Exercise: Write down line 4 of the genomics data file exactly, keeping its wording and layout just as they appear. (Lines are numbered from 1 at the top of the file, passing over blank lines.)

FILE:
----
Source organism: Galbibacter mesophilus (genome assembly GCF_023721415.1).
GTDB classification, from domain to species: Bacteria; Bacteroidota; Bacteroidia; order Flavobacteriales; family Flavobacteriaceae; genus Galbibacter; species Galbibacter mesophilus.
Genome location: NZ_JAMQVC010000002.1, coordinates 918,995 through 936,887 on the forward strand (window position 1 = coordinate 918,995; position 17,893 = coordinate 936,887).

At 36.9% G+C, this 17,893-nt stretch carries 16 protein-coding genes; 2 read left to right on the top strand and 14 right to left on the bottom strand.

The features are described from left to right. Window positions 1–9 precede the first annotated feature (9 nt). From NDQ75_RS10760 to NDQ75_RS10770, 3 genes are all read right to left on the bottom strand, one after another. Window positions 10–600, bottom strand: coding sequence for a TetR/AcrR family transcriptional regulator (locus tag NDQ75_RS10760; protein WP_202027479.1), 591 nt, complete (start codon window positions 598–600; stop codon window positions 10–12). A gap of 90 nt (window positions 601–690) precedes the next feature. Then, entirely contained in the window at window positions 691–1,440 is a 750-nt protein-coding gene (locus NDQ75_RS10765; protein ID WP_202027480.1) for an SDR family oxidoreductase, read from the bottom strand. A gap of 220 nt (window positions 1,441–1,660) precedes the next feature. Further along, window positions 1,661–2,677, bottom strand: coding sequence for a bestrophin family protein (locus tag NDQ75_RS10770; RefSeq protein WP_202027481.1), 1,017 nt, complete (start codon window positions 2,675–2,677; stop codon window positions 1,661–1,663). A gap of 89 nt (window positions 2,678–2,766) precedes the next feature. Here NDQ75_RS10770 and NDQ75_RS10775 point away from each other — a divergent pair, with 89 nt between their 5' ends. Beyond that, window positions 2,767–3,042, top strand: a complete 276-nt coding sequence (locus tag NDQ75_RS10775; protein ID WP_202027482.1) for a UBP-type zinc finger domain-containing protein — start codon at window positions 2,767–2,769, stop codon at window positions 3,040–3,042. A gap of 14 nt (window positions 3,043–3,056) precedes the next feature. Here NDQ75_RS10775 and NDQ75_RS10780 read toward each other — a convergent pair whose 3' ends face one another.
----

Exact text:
At 36.9% G+C, this 17,893-nt stretch carries 16 protein-coding genes; 2 read left to right on the top strand and 14 right to left on the bottom strand.